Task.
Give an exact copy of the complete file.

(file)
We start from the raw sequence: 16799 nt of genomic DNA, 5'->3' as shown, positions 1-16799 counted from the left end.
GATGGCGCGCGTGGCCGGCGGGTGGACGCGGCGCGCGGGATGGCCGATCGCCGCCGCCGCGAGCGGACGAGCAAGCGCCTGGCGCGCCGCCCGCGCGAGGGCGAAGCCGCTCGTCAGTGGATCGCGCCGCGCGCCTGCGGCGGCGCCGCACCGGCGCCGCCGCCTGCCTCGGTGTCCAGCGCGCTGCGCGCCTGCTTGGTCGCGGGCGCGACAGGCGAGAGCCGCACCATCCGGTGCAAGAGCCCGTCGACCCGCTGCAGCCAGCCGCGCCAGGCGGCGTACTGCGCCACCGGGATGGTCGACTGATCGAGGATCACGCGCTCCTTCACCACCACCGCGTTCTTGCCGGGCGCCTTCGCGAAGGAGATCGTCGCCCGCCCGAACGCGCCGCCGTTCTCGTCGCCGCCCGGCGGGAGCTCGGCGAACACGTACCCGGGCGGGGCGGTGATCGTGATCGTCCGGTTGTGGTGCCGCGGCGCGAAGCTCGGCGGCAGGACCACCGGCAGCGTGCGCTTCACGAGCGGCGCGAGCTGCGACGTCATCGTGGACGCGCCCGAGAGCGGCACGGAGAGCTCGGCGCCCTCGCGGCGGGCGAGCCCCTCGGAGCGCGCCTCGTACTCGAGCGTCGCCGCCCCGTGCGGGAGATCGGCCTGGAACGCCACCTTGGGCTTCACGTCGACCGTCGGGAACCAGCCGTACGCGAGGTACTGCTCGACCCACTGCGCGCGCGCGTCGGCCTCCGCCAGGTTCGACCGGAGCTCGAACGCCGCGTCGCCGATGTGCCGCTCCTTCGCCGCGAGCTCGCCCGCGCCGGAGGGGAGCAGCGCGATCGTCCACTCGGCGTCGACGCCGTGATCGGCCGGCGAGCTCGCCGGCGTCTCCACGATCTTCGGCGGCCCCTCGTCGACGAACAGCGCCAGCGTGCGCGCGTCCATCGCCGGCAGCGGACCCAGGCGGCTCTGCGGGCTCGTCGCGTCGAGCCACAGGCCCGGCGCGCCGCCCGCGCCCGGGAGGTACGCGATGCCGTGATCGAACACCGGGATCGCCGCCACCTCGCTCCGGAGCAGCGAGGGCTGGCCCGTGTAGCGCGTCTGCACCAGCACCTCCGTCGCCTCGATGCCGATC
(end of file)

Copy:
We start from the raw sequence: 16799 nt of genomic DNA, 5'->3' as shown, positions 1-16799 counted from the left end.
GATGGCGCGCGTGGCCGGCGGGTGGACGCGGCGCGCGGGATGGCCGATCGCCGCCGCCGCGAGCGGACGAGCAAGCGCCTGGCGCGCCGCCCGCGCGAGGGCGAAGCCGCTCGTCAGTGGATCGCGCCGCGCGCCTGCGGCGGCGCCGCACCGGCGCCGCCGCCTGCCTCGGTGTCCAGCGCGCTGCGCGCCTGCTTGGTCGCGGGCGCGACAGGCGAGAGCCGCACCATCCGGTGCAAGAGCCCGTCGACCCGCTGCAGCCAGCCGCGCCAGGCGGCGTACTGCGCCACCGGGATGGTCGACTGATCGAGGATCACGCGCTCCTTCACCACCACCGCGTTCTTGCCGGGCGCCTTCGCGAAGGAGATCGTCGCCCGCCCGAACGCGCCGCCGTTCTCGTCGCCGCCCGGCGGGAGCTCGGCGAACACGTACCCGGGCGGGGCGGTGATCGTGATCGTCCGGTTGTGGTGCCGCGGCGCGAAGCTCGGCGGCAGGACCACCGGCAGCGTGCGCTTCACGAGCGGCGCGAGCTGCGACGTCATCGTGGACGCGCCCGAGAGCGGCACGGAGAGCTCGGCGCCCTCGCGGCGGGCGAGCCCCTCGGAGCGCGCCTCGTACTCGAGCGTCGCCGCCCCGTGCGGGAGATCGGCCTGGAACGCCACCTTGGGCTTCACGTCGACCGTCGGGAACCAGCCGTACGCGAGGTACTGCTCGACCCACTGCGCGCGCGCGTCGGCCTCCGCCAGGTTCGACCGGAGCTCGAACGCCGCGTCGCCGATGTGCCGCTCCTTCGCCGCGAGCTCGCCCGCGCCGGAGGGGAGCAGCGCGATCGTCCACTCGGCGTCGACGCCGTGATCGGCCGGCGAGCTCGCCGGCGTCTCCACGATCTTCGGCGGCCCCTCGTCGACGAACAGCGCCAGCGTGCGCGCGTCCATCGCCGGCAGCGGACCCAGGCGGCTCTGCGGGCTCGTCGCGTCGAGCCACAGGCCCGGCGCGCCGCCCGCGCCCGGGAGGTACGCGATGCCGTGATCGAACACCGGGATCGCCGCCACCTCGCTCCGGAGCAGCGAGGGCTGGCCCGTGTAGCGCGTCTGCACCAGCACCTCCGTCGCCTCGATGCCGATC